What You Need to Know About the Nation’s Report Card

Recently, the Nation’s Report Card released data detailing a significant decline in both reading and math test scores. But what is The Nation’s Report Card? And why does it matter when thinking about how to best support students?

The Test

The Nation’s Report Card, also called the National Assessment of Educational Progress (NAEP) is a nationwide, congressionally mandated assessment from the National Center for Education Statistics. Fourth and eighth graders take it typically every two years and in various subjects, most commonly reading and math. See what kinds of questions students answer by taking a five-question pop quiz

Hear it from the New York Times!

The New York Times podcast “The Daily” released an episode about NAEP scores. They cited tutoring as an effective solution to get students closer to their educational goals!

The Results

When the 2022 data became available at the end of October, scores were lower across the board. In math, scores dropped for the first time since the test began in 1990, and the average reading score was lower than all previous assessment years going back to 2005! Click the photos to read NAEP’s overviews of math and reading. 

We know that the stress, interruptions and unfinished learning that came with COVID-19 are reflected in these scores. It’s important to know that not all groups of students were affected equally.  

For instance, the highest 10% of fourth grade math scores declined by two points since 2019, while the lowest 10% declined by seven points. In the same fashion, the highest 10% of fourth grade reading scores didn’t change at all since 2019, while those in the bottom 10% declined by six points. In short, students who already faced challenges were impacted at higher rates than those who were meeting their benchmarks. 

Why It’s Important

Unsurprisingly, many of the trends in these test scores reflect larger socioeconomic inequities that have been happening since long before the pandemic. “The pandemic laid bare an ‘opportunity gap’ that has long existed,” says Peggy G. Carr, Commissioner of the National Center for Education Statistics in the Institute of Education Sciences, U.S. Department of Education.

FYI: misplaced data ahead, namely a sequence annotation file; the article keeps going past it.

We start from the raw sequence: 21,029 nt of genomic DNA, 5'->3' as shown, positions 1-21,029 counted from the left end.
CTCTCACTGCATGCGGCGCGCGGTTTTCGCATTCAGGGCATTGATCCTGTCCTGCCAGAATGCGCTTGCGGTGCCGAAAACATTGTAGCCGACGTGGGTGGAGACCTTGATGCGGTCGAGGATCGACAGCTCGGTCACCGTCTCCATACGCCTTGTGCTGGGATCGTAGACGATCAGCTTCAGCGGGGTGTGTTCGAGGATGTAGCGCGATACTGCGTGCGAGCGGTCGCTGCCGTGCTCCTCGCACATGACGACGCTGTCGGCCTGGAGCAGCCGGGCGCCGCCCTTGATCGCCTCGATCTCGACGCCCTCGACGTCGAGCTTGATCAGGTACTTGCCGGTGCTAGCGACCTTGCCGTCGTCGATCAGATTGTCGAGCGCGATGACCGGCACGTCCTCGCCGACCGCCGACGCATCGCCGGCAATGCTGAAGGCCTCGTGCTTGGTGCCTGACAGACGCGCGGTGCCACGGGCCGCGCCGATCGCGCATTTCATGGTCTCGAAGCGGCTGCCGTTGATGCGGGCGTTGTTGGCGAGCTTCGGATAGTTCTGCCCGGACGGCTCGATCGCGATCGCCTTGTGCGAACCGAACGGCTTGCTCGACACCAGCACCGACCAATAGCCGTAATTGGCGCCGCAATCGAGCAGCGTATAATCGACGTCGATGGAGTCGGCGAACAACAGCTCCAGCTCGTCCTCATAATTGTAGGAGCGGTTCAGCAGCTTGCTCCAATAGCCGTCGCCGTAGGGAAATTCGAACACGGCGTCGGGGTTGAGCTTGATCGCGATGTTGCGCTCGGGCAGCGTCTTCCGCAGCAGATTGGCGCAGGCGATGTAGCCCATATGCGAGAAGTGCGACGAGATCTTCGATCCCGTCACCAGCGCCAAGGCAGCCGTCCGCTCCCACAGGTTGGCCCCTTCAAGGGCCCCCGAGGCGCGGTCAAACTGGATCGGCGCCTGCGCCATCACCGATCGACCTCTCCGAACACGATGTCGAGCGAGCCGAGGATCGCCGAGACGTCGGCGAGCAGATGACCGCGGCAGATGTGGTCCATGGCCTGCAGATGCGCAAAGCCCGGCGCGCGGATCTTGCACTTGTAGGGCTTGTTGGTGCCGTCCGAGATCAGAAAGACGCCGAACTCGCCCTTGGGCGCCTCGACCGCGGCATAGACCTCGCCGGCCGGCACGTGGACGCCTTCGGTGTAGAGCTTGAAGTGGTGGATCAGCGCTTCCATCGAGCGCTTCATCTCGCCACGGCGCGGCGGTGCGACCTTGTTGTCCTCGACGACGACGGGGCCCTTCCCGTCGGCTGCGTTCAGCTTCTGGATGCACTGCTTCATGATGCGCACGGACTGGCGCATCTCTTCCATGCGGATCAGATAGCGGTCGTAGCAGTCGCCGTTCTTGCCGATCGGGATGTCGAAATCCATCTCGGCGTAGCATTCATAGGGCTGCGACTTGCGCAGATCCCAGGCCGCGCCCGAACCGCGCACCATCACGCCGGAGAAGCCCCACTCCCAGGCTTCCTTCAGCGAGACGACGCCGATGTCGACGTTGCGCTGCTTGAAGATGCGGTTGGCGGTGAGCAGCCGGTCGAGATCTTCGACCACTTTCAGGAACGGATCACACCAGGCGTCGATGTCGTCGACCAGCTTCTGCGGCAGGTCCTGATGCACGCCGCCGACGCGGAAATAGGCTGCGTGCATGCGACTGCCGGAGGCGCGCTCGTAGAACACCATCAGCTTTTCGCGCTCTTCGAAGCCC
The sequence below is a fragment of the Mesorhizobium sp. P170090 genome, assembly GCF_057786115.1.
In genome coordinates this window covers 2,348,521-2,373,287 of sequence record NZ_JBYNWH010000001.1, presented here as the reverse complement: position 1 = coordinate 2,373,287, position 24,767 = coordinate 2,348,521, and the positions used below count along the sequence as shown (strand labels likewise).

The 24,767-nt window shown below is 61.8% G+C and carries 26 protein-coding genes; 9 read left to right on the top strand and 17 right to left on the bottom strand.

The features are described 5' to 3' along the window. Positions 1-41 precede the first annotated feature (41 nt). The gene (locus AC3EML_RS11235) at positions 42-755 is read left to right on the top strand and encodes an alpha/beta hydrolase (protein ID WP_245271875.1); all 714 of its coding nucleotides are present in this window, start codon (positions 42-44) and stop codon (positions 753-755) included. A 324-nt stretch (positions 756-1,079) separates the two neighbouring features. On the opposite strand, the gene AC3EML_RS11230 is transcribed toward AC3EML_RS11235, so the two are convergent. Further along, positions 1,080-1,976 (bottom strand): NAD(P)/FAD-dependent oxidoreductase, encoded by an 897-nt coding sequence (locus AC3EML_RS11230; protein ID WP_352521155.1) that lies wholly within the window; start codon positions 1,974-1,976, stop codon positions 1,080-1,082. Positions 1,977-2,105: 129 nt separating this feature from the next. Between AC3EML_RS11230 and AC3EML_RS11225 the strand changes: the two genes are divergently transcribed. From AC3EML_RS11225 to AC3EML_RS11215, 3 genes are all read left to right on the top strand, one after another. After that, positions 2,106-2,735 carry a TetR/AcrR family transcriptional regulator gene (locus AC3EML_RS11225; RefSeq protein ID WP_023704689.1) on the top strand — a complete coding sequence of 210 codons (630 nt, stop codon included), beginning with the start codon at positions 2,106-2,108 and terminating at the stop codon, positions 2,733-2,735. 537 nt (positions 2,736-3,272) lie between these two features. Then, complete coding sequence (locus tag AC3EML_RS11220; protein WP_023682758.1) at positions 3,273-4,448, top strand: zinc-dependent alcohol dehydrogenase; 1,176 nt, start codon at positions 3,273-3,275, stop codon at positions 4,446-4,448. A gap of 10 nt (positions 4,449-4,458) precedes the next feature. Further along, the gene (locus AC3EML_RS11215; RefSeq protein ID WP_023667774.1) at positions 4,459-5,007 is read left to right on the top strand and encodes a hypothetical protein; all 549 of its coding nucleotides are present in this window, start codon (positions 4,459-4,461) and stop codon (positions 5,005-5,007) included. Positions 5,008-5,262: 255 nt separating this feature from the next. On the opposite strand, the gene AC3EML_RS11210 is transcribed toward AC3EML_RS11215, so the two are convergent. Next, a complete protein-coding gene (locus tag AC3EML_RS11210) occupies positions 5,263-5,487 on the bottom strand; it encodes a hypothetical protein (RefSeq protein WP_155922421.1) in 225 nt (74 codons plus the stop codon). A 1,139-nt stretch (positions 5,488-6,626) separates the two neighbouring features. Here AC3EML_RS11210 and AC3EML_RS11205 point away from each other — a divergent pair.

With significant gaps between white and BIPOC student scores, it’s clear we need to work harder to ensure all students have the educational opportunities and support they need to succeed.  Currently, students who identify as Black, Hispanic, and American Indian/Alaska Native are much less likely to meet basic benchmarks. We must do better for our students! 

You can see this data illustrated below in the graphic from EdWeek.com.

A Solution Based in Evidence

Want to dive deeper into our evidence?

COVID-19 has created serious academic deficits, and recovery will require intentional intervention. Tutoring is an important part of the solution. Both cost-effective and scalable, Reading Corps, Math Corps and Early Learning Corps have a strong evidence base and are proven to work. Students who receive tutoring from one of our programs make incredible progress and growth. 

If we had a magic wand, we’d wave it and ensure every student could access high dosage tutoring from an evidence-based program! In the meantime, we’re innovating programs that will allow our tutors to support more students and recruiting passionate people to serve as tutors.  

With heightened needs across the country, we need more people power. We’ll begin recruiting tutors for the 2023-24 school year in February. If you or someone you know would like to be part of supporting students to help them build the skills they need to succeed, we’d love to hear from you. Drop us a line at [email protected] or click the button below to sign up to receive updates as new opportunities become available.


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